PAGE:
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  #1  
Old 12-30-2012, 09:26 PM
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ChiefPilot ChiefPilot is offline
 
Join Date: Jan 2005
Location: Twin Cities, MN
Posts: 1,580
Default There's a first time for everything

Being an instrument rated pilot, I never really gave much thought to the "accidental VFR into IMC" thing. I mean, sure, it's great to tell folks without the ticket right? Anyway, this happened to ...ummm... a "friend" of mine recently. Ok, it was me. And I prostrate myself before VAF in the hopes that my experience might help someone else.

Low ceilings but great visibility meant nothing other than pattern work. The short flight to another local airport along with the pattern work was great. On the return trip, about five miles out, I saw the destination airport...then I didn't. In another few seconds, I didn't see much of anything at all. I was caught in sudden heavy snow shower.

My mind raced. Transitioning to instruments is no big deal if you're expecting it - I've done it hundreds of times if not more - but when you're not expecting it...wow. First things first - pitot heat on to keep the panel happy and the autopilot on to hold heading/altitude and give me a moment to wind my watch. Next, verify attitude, power, and performance. Those are good. Need alt. air? No, not yet - but watch manifold pressure closely! Are we still going in the right direction at the right altitude? Yep - locked in. Ok, now what are you going to do next?

I need a plan. The mantra of "climb, confess, comply" jumps to mind but I don't need to climb - our altitude is good and the sectional/TAC chart on my lap (well, iPad) as well as years flying this area assure me we have no immediate obstacle clearance problems. Time to talk to approach. Dial in the freq - but just what would the proper phraseology for this request be? Hmm, no need - the snow is done; we're through it.

Total time for this was under 30 seconds by my best estimate; I was almost 5nm out per my IFR GPS and was now just over 4nm away, moving at under 120kts ground speed. It felt like 20 minutes.

I learned/re-learned several lessons from this:
  • VFR-into-IMC isn't just about a VFR pilot finding the lone cloud in the sky and flying into it.
  • Sudden snow showers can happen. I've lived in MN all my life but had never seen something like this before, where snow literally materializes out of clear air.
  • Time compression is an odd thing.

Constructive(!) commentary welcome - what would you have done differently?
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  #2  
Old 12-30-2012, 10:12 PM
terrye terrye is offline
 
Join Date: Feb 2010
Location: Vancouver, BC, Canada
Posts: 962
Default VFR into IMC

Your post makes me feel a lot better. My one inadvertent VFR into IMC occurred in the practice area north of my home airport, an area that I knew well, one that is flanked by mountains on the east and west. Ceiling was about 2500' and I was about 2000'. I was heading toward one of the mountains and thought I would start a turn back towards the airport as it looked like there were some individual clouds below the ceiling. I had just started the turn when WHOOMP! the world went white. I'd flown into a cloud that was hiding in the forground! The usual words were uttered, I kept the turn going, pulled the power back a bit for a descent, saw the ground a couple of times and finally broke out. The encounter was no more than 10 seconds. I'm glad I didn't panic, but I also found I didn't use the resources at my disposal, namely a portable GPS on my yoke to show me where the airport was. Or a note of the compass heading as I entered cloud and what the was reciprocal. So the element of surprise was the take away lesson for me. It slows the thinking greatly.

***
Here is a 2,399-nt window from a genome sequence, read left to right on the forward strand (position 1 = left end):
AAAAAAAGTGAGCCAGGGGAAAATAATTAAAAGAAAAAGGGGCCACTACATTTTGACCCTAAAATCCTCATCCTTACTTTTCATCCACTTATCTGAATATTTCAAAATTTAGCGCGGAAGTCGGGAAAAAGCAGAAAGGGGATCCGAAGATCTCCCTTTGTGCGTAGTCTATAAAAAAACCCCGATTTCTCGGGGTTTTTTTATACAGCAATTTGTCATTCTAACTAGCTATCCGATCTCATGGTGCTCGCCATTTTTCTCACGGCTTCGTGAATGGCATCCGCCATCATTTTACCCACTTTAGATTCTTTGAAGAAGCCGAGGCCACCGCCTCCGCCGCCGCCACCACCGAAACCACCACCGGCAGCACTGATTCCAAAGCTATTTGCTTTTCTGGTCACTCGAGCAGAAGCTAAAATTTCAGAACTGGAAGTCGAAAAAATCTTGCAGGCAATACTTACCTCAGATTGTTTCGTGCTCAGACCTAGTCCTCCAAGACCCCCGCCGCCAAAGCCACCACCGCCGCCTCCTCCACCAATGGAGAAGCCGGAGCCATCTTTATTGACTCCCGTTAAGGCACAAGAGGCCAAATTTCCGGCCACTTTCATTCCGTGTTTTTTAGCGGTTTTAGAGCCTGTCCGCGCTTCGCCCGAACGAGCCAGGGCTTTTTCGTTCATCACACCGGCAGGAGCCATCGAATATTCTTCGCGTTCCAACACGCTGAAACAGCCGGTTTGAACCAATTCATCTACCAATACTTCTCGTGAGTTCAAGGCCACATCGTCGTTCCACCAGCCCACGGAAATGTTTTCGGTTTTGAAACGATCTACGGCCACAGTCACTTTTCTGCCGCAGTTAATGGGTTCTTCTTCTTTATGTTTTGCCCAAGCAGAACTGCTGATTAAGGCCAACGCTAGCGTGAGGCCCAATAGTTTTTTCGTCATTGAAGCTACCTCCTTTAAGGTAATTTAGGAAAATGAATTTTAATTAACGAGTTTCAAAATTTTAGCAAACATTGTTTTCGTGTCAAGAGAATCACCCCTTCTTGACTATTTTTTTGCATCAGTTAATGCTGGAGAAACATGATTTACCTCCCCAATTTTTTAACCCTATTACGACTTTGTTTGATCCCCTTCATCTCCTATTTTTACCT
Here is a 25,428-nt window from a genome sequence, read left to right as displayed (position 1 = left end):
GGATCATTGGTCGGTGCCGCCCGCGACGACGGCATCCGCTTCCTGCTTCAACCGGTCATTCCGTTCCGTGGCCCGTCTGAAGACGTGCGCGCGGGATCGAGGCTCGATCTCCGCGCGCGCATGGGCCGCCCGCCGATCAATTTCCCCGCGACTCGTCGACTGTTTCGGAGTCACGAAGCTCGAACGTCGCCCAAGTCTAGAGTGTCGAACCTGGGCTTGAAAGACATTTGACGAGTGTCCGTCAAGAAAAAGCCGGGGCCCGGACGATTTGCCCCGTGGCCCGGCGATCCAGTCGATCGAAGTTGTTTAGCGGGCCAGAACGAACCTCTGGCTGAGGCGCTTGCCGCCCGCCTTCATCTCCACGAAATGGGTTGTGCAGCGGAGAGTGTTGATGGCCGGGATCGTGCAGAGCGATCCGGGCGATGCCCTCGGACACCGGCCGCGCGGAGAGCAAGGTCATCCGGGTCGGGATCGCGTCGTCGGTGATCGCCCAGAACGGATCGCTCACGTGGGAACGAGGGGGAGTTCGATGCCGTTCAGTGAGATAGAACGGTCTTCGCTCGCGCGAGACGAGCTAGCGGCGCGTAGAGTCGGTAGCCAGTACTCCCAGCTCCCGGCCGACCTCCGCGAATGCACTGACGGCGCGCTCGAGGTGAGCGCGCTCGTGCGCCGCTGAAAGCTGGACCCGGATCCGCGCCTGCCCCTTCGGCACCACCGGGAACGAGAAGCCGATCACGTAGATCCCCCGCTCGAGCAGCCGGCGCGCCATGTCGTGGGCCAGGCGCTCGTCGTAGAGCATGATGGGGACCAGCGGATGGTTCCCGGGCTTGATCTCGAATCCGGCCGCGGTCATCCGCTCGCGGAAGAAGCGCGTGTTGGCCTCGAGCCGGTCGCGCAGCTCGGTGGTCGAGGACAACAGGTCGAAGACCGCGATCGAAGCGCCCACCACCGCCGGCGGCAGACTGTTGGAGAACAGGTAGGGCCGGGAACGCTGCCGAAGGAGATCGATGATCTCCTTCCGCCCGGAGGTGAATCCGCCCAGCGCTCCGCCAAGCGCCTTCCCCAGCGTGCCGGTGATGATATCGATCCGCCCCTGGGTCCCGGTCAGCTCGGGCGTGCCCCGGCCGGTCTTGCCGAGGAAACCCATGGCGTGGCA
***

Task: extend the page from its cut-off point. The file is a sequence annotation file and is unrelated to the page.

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Last edited by rv6rick : 12-31-2012 at 03:47 PM. Reason: Romoved expletive
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  #3  
Old 12-31-2012, 08:11 AM
Peterk Peterk is offline
 
Join Date: Mar 2008
Location: Texas
Posts: 1,378
Default

I think you hit the nail on the head when you mentioned how different it is when you are not expecting it. So much of "in the snow" flying is pre-planned and usually involves someone watching you on a screen somewhere with again, pre-planned communication. I think you are right, the suddenness of the unplanned event is an altogether different animal. Sounds like you kept it together and did all the right things. I used to have a multi instructor that insisted the first thing you do if you lose an engine (not on t/o) in flight is to sit on your hands. Good job.